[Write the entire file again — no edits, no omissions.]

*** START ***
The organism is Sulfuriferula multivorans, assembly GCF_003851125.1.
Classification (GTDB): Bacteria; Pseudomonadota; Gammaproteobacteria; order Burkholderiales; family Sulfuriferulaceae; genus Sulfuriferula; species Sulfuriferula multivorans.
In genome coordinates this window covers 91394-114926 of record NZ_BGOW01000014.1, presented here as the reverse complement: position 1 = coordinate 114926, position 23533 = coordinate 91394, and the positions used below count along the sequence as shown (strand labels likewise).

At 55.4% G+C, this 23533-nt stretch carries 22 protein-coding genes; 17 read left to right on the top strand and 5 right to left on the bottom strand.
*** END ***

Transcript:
The organism is Sulfuriferula multivorans, assembly GCF_003851125.1.
Classification (GTDB): Bacteria; Pseudomonadota; Gammaproteobacteria; order Burkholderiales; family Sulfuriferulaceae; genus Sulfuriferula; species Sulfuriferula multivorans.
In genome coordinates this window covers 91394-114926 of record NZ_BGOW01000014.1, presented here as the reverse complement: position 1 = coordinate 114926, position 23533 = coordinate 91394, and the positions used below count along the sequence as shown (strand labels likewise).

At 55.4% G+C, this 23533-nt stretch carries 22 protein-coding genes; 17 read left to right on the top strand and 5 right to left on the bottom strand.